A sequin-encrusted delight. On paper it reads like a by-the-book biopic; on screen it explodes with the kind of colour and energy that only Elton John himself could invoke.
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As a fantasia on the making of Elton John, Rocketman at the very least commits wholeheartedly to its flashy eccentricity, and for many, that will be more than fun enough.
Rather than revealing much about the man behind the music, Rocketman seems more content to hover inside of it, exploring his unique synthesis of blues, rock, and every other relevant genre as a natural extension of his personality.
As with its beloved subject and his enormous catalog of multiplatinum earworms, the movie’s familiarity turns out to be crucial to its charm.
Rocketman is an honest, heartfelt tribute to Elton John’s music and his public image. But the man itself eluded it.
While Lee’s script steers Elton’s life from the “Billy Elliot”-like tropes of his daddy issues to the equally trite “Walk the Line”-esque cautionary tale of what happens when fame causes talented musicians to forget who they once were, Fletcher at least has Elton’s music to fall back on.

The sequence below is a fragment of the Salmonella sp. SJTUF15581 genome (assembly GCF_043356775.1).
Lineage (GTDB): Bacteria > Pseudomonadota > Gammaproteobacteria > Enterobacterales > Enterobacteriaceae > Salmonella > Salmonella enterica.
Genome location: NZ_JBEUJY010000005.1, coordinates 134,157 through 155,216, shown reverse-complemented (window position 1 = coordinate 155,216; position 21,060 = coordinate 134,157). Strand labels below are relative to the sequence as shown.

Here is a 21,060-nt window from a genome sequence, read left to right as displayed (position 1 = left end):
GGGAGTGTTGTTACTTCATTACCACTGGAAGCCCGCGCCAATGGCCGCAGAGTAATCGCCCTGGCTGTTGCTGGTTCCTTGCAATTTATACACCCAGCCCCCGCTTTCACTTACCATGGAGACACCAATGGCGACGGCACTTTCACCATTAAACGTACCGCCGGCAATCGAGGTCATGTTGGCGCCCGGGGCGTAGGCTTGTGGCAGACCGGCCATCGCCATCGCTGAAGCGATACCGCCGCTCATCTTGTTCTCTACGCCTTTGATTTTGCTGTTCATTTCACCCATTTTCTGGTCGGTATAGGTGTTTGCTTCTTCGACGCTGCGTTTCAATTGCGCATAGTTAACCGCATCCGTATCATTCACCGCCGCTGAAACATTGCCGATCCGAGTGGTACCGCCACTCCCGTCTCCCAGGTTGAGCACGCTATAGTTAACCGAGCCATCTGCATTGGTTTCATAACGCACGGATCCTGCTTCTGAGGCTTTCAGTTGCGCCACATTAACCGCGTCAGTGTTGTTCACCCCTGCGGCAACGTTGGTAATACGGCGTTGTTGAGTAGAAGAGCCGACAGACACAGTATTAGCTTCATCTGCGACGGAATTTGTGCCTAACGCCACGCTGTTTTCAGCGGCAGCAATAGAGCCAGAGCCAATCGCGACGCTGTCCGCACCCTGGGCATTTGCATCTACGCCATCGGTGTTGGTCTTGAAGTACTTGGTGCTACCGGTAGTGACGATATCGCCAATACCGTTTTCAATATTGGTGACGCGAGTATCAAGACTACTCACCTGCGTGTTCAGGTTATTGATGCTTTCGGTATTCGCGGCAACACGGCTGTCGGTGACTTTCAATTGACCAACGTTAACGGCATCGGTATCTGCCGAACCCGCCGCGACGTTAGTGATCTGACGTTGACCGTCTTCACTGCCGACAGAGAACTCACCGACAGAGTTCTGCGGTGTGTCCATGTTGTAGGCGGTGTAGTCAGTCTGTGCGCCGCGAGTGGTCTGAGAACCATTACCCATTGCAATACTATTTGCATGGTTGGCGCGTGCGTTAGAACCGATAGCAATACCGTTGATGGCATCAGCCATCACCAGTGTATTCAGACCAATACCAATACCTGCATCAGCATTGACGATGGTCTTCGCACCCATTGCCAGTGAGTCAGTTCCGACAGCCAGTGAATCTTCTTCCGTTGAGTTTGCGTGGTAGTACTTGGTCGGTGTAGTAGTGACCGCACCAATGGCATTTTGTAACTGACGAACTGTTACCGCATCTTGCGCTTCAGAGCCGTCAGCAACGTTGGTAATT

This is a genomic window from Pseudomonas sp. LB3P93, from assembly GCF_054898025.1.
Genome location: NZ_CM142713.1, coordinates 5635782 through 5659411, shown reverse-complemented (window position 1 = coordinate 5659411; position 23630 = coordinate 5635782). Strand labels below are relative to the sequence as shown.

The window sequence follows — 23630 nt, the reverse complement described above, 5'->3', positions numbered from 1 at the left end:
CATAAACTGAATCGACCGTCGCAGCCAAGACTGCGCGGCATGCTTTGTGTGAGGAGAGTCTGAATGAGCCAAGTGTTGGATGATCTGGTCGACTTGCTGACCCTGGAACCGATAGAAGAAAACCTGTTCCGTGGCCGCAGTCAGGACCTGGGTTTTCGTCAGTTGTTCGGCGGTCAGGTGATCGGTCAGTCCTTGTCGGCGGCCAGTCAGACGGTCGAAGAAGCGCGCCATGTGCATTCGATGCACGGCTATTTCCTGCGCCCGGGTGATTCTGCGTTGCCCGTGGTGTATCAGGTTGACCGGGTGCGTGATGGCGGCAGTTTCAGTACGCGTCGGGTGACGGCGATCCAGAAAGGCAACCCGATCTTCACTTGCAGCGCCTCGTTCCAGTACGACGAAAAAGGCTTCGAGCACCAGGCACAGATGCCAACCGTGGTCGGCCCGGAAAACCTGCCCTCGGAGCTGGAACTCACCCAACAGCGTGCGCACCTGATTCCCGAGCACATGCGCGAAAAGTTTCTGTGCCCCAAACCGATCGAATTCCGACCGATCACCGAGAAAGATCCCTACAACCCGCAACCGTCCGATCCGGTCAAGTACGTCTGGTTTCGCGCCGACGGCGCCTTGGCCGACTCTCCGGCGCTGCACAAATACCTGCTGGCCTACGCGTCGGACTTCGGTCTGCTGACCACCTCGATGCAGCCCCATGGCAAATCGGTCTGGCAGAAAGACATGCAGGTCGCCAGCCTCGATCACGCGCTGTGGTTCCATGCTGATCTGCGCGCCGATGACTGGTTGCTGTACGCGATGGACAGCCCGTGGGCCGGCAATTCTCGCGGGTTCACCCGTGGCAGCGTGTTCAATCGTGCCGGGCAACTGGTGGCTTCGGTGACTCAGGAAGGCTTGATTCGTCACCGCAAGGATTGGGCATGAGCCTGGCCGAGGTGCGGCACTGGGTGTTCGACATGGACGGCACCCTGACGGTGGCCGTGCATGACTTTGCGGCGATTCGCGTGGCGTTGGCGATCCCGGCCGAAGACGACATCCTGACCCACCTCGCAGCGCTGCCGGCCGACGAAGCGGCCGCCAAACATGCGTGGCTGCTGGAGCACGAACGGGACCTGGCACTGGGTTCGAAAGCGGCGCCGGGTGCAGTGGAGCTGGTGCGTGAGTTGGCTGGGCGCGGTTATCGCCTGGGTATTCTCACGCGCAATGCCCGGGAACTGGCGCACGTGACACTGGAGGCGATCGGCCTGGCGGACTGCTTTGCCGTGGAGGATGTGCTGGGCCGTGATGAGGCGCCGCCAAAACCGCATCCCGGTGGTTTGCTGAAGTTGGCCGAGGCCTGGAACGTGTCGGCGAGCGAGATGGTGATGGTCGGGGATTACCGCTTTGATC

If there’s one thing Rocketman does have in common with Bohemian Rhapsody, it’s a commanding central performance.
Not only does Egerton have Elton’s look and mannerisms down to an uncanny degree, he also musters up enough of his subject’s signature showmanship to give a performance that’s joyously at peace with its own preposterousness.
It’s all grand and fun and corny, a musical fantasy that reaches for the sky and gets there often enough to make it diverting but also frustrating.
Rocketman is so energetic that it’s possible to be swept away by its enthusiasm for putting Reg on a pedestal. Too often, though, the film just flattens you, demanding fealty to Sir Elton.